These colorful shell sculptures for kids are a must-try! Be sure to add it to your list of summer activities for preschoolers and kindergarten kids.
I love planning shell art for kids to create, especially since so many young children are enamored with shells. This shell art project combines three-dimensional art with inviting colors and engaging textures.
The shell sculptures let the children work with a variety of materials that they might not think to use together. The kids might not have even had the chance to create art with some of these supplies. So it’s definitely a novel experience for them!
Related: Art Projects for Kids
I am so excited to be teaming up with My Nearest and Dearest, Nothing if Not Intentional, Buddy and Buddy, and Play Trains for Summer Play Days! We’ll each be sharing fun summer ideas Monday, Tuesday, and Wednesday. Be sure to check back each day! Today, I’d like to share a bit of summer art for kids to create with shells.
During a preschool ocean theme, the kiddos made colorful shells with liquid watercolors. After the shells were dry, we decided to use them for this art project.
summer art for kids with colorful painted shells
How the Kids Created
Oh, boy, did the students have such fun with this art project! As usual, they exceeded my expectations with their creativity. I set lumps of clay on wax paper, along with the children’s shells. Then I let all of them create to their hearts’ content.
Some of the children enjoyed making shell impressions with the clay. Others just loved poking the clay with their fingers for a while. Once they’d explored the clay, they started creating.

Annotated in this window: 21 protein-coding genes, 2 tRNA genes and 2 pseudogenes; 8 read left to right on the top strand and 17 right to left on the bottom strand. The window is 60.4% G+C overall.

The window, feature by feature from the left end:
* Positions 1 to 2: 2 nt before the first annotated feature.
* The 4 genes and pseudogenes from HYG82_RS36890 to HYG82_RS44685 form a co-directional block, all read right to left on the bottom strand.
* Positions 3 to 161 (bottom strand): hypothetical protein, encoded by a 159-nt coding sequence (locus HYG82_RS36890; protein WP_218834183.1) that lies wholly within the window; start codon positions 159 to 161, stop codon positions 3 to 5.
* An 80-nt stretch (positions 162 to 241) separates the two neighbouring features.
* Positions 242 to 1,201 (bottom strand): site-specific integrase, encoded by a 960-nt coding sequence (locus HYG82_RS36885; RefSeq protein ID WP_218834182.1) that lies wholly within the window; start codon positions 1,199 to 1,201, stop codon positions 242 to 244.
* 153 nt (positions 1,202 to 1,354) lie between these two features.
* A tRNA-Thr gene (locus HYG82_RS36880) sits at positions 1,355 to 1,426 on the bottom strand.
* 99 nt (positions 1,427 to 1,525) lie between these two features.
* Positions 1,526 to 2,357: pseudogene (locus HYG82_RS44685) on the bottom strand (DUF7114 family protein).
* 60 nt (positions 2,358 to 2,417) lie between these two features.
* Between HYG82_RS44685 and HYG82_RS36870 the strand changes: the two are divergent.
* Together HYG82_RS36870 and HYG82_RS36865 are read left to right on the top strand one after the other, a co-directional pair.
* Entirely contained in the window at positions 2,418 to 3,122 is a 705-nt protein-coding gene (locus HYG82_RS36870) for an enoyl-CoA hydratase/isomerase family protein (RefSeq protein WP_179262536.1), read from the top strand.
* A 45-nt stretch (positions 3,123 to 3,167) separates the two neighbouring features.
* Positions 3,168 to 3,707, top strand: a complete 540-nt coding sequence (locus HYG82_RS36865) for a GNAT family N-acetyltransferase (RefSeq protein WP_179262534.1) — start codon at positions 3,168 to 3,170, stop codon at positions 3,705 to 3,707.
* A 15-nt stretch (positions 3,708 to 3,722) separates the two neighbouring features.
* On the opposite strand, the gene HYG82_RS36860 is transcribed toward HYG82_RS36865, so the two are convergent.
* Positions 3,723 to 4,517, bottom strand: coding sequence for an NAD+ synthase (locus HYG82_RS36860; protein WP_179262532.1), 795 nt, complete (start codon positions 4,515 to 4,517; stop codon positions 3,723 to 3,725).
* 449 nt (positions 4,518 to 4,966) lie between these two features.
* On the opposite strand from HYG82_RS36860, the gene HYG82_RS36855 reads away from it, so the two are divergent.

The shells were added to the clay in a variety of ways. Some were pressed down into the clay, while others were used in more vertical ways.
A few of the children decided their sculptures needed more pizzazz, so they raided our art supplies. Purple craft sand was brought in, along with sequins, pompoms, buttons, and sequins. Needless to say, some of their creations were seriously blinged-out!
Once the kids were happy with what they’d made, we left the shell art to dry. The thicker creations took a few days to dry, with the thinner art drying faster. We kept them on display for a few weeks before the end of the school year. After drying, the sculptures were a bit fragile, so we had to handle them with care.
My students were happy using the air dry clay, as they really liked the texture. I think Model Magic, or something like it, would have been a good alternative. The sculptures would end up less fragile that way, but the expense of the project would have sky-rocketed.
What summer art for kids are you going to try in the next few months? I’d love to hear all about your ideas in the comments below.
Be sure to come back Tuesday and Wednesday for more Summer Play Days! While you’re waiting, why not pop by my partners in summer fun —
Play Trains! – Toy Surfboard Craft
Buggy and Buddy – Fine Motor Sun Craft
Nothing if Not Intentional – Summer Sunshine Air Dry Clay
My Nearest and Dearest – Ocean Cloud Dough
Done-for-You Preschool Resources
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